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ConCourt to decide if criminalising corporal punishment at home is wrong

Freedom of Religion South Africa believes that the 2017 judgment which ruled it illegal for parents to spank their children, 'will make criminals of well-meaning parents who love their children and only want what is best for them'.

Picture: Christa Eybers/EWN.

JOHANNESBURG - On Thursday the Constitutional Court will decide if making corporal punishment at home illegal is wrong.

The court will hear an appeal by civil society group Freedom of Religion South Africa (For SA), which believes that the 2017 South Gauteng High Court judgment which ruled it is illegal for parents to spank their children, "will make criminals of well-meaning parents who love their children and only want what is best for them".

The original ruling was widely welcomed as a landmark ruling for children's rights, but not everyone quite agrees with it.

“If you give your child even the lightest slap on the wrist, you can be arrested and prosecuted for assault and if convicted, you will have a life-long criminal record for abuse of your own children. Not just that, but for a trivial non-injurious slap, your children can be removed from the family home. One can only imagine the damage that this will do to families in South Africa," says For SA's attorney Daniela Ellerbeck.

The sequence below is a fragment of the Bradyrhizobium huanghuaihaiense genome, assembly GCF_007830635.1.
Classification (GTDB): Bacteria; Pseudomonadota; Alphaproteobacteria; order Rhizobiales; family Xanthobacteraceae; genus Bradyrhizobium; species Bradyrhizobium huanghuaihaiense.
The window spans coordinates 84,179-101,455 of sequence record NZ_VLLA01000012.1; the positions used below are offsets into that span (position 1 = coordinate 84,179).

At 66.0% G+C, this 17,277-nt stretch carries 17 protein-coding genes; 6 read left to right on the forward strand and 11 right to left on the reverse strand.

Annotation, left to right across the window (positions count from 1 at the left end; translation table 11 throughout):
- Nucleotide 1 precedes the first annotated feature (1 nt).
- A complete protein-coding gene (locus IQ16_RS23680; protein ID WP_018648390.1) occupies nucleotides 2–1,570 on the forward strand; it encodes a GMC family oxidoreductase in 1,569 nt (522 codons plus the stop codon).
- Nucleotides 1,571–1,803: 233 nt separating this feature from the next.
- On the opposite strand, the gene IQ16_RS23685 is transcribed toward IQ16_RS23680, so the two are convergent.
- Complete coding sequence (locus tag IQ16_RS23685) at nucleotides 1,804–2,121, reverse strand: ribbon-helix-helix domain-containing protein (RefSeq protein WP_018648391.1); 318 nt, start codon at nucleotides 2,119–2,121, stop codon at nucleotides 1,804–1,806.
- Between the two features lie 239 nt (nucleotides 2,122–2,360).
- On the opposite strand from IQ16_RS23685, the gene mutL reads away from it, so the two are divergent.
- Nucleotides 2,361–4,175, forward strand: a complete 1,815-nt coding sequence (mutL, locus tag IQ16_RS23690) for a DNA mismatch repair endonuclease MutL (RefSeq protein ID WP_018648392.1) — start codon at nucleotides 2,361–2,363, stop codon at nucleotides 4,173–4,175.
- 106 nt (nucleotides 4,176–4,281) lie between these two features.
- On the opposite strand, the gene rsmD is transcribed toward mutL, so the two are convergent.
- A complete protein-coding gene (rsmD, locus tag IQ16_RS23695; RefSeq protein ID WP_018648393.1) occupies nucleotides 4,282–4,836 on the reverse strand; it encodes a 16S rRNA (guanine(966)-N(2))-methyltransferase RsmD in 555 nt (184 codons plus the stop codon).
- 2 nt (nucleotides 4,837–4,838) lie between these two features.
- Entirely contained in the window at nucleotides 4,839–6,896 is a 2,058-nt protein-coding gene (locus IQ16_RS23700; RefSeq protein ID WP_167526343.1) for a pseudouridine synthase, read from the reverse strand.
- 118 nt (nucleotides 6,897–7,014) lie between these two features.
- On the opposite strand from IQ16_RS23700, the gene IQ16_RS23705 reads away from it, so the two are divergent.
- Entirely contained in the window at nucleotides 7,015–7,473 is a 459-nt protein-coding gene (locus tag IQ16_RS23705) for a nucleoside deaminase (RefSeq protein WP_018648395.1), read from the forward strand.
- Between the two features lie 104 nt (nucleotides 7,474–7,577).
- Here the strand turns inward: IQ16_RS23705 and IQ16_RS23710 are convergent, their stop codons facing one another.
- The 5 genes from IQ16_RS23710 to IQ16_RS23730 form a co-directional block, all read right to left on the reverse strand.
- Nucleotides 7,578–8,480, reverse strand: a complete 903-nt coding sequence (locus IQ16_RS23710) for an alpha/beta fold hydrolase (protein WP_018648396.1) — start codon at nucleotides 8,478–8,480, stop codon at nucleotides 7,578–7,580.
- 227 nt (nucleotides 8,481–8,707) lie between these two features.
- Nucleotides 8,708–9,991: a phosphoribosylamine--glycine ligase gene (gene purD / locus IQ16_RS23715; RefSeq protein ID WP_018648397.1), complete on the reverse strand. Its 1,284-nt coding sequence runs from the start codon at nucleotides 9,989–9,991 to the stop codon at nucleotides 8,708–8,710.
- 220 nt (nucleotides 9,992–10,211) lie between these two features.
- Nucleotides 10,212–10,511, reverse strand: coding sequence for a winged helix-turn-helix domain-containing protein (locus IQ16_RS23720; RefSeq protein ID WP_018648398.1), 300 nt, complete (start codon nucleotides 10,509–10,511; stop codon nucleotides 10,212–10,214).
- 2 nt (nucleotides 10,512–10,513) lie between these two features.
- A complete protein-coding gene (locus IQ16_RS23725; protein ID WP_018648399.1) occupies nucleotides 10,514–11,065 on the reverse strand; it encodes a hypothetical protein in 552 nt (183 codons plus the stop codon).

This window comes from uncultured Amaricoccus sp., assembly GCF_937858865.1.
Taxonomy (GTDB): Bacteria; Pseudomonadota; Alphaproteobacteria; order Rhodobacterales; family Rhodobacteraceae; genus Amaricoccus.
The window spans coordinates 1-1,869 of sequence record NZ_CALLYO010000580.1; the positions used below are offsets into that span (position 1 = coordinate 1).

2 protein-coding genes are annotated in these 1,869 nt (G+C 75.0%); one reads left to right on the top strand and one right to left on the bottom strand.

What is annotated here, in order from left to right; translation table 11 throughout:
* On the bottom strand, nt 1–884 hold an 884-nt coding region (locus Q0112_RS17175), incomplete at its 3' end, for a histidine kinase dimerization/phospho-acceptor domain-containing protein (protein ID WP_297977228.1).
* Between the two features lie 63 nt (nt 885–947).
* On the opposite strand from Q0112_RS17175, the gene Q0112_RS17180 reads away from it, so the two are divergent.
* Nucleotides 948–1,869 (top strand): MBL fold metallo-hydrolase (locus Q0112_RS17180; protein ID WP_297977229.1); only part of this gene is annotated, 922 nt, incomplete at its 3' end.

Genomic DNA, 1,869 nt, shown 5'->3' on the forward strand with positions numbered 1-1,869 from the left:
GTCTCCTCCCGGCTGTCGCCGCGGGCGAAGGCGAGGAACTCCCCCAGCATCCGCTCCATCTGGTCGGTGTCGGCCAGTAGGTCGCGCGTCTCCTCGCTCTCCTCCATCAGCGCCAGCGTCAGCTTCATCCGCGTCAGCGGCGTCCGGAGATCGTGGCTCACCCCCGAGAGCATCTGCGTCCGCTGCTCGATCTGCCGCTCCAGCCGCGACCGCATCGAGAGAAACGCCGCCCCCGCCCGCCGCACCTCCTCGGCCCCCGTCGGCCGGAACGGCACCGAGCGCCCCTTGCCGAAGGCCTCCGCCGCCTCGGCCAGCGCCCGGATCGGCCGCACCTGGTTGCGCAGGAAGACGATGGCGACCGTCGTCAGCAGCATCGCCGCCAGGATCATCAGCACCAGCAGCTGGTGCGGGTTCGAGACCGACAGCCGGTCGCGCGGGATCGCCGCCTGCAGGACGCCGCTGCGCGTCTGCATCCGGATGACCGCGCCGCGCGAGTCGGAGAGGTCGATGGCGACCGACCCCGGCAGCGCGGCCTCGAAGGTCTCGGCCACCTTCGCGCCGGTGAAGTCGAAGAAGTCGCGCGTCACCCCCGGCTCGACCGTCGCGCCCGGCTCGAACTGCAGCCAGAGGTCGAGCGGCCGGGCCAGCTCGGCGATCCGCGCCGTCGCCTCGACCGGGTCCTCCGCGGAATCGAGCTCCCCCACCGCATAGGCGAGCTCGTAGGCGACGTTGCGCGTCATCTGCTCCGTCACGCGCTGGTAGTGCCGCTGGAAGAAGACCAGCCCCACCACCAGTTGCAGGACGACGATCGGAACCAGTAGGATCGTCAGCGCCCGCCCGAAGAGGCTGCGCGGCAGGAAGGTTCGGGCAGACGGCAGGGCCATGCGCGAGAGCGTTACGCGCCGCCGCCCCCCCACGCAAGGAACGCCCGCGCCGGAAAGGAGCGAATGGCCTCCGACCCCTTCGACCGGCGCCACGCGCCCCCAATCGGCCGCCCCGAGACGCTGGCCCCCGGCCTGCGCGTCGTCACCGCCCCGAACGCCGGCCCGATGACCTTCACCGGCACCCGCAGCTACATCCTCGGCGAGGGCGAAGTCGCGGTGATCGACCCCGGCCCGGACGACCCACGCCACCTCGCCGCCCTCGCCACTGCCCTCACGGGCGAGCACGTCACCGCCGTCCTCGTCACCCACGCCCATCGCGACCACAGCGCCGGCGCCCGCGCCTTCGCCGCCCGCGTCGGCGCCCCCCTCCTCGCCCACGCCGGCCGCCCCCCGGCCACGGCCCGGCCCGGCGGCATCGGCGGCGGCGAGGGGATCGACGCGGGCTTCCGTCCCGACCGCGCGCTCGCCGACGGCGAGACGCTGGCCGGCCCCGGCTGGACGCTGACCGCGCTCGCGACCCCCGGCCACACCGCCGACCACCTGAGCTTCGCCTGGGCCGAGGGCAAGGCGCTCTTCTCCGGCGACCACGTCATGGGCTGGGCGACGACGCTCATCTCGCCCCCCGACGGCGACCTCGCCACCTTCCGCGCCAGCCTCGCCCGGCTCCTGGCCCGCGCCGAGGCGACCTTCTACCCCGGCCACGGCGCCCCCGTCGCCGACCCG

For SA argues that there is a clear distinction between violence or abuse, and mild (non-injurious) physical correction.

For SA is asking the Constitutional Court to find that the High Court was wrong in abolishing parents’ common law defence of “reasonable and moderate” chastisement to a charge of assault, and to set the judgment, which it sees an unwarranted interference with parental and religious rights, aside.